“Barefoot in the Park” is Still a Comic Hit

AVERILL PARK – When is a play considered a classic? The works of Shakespeare, Arthur Miller, Eugene O’Neill, Ibsen – certainly no one would dispute they belong in the illustrious air of the classics. What of Neil Simon? Certainly, his works have been successful. He has had multiple hits on Broadway and on screen, but does one consider him a classic writer? I have often thought that the definition of a classic is whether or not the works withstand the test of time. Do the audiences of today still weep for the lost lovers of Romeo and Juliet? Are we able to relate to Hedda Gabler in today’s world? Do we still care what happens to Willy Loman? 

And do we really care about newlyweds Paul and Corie Bratter, who are moving into the fifth-floor walk-up (six, if you count the front stoop) of a brownstone in New York City in the early 1960s? So goes the Neil Simon classic, Barefoot in the Park. Oddly enough, it is as relatable today as it was 50 years ago when Simon first presented it to Broadway audiences. There are a few dated spots, such as the AT&T installer coming to install the light-up princess phone in the apartment. Spectacularly played by Sam Quinones, his Harry Pepper is as relatable today as it was when he first trod up the stairs those 50 years previous. Barry Streifert as the delivery man for Lord and Taylor, another lost gem from yesteryear, is also a delight to watch as the two fight for oxygen as they make it to the palace in the sky. 

The cast that has been given to this community theater troupe is one that dreams are made of. Robin Shrager Suitor as Ethel Banks will leave you rolling in the aisles, not just from her line delivery as the somewhat trying mother of Corie Bratter, but the looks, glances, and eye rolls flesh out to perfection what could have been a cardboard supporting role. After quite a lengthy absence on area stages, it is wonderful to see Suitor back and in such fine form.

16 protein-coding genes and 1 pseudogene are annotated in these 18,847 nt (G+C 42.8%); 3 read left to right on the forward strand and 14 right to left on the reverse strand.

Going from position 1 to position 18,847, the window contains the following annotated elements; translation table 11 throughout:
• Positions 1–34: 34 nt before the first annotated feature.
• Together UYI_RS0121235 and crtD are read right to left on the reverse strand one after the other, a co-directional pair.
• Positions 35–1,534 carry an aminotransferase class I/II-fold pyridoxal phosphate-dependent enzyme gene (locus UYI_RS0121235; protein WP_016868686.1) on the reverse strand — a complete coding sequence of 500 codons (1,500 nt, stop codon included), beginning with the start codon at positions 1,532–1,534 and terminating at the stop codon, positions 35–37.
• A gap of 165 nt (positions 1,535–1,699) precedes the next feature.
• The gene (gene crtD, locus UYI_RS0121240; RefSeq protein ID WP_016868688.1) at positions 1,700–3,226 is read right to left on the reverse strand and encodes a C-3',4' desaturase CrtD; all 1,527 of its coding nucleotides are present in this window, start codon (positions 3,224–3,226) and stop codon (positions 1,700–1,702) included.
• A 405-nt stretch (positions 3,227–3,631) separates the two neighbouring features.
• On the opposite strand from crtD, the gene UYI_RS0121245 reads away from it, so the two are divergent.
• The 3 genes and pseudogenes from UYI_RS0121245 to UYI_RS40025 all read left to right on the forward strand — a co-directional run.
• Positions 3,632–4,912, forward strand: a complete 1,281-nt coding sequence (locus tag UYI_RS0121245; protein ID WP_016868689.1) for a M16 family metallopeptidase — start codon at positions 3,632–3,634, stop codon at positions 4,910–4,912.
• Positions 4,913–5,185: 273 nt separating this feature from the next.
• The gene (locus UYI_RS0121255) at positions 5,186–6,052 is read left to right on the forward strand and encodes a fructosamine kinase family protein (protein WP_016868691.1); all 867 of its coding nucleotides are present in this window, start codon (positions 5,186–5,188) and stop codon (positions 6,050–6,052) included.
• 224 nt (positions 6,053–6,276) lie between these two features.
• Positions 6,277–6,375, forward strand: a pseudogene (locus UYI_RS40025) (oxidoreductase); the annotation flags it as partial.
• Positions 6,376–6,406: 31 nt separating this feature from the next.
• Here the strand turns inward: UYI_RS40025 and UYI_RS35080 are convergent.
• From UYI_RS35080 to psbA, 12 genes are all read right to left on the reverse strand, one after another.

Michael Gialanella is Victor Velasco, the upstairs neighbor who, when his apartment door is unusable, simply goes out the bedroom window of the Bratter’s apartment, across the ledge, and into his apartment. Gialanella captures the nuances of the old-world Italian gigolo-con man whom Corie has decided to fix up with her conservative New Jersey widowed mother.

The show belongs, however, to Abbi Roy as Corie, the young innocent bride who views the world through rose-colored glasses, and Ryan Palmer as the incredibly frustrated, straitlaced, conservative attorney and new groom Paul. Corie is unable to see anything beyond the perfection of this new life she has begun; never mind the bathroom has no tub, there is a leak in the bedroom (actually a walk-in closet that can only handle a large twin-size bed), and the hole in the skylight window. Never mind it is February and the snow falls into the living room. Roy plays the foil to Palmer’s comic angst.

Ryan Palmer has turned comic timing into an art form. His delivery is always point on; he bends as much as his starch shirt will allow to see past the snow falling in the house, and exclaims he will be the first person to have to shovel his living room. Palmer has proven himself to be a gem in the Capital Region theater world, he gets better with every production.

Much must be said about Peter Quinones’s direction. He never allows his cast or the audience to reflect on the concept that the show should be and could be dated fair. He presents the trials and tribulations in Simon’s world to be as relevant today as yesterday. He always has his cast play for believability and never to rely on shtick. That is what makes this play work. Simon wrote from a strength of reality and Quinones reinforces that sense in his performers.

Bob and Sharon Dawes’ set design adds to the realism of the New York top-floor apartment. You can feel the excitement of a new beginning, and also the sense of “this couldn’t possibly be inhabitable.” Lisa Morgan’s costume designs are spot on… something not too often found in community theater productions and a pet peeve of this writer. 

Currently playing at Sand Lake Center for the Arts, Circle Theatre Players Barefoot in the Park is a joy. Make it a point to take the ride to relax, laugh, and soak up the classic comedy that is Neil Simon. 

Barefoot runs through Feb. 19. For ticket information: slca-ctp.org or call 518-674-2007.

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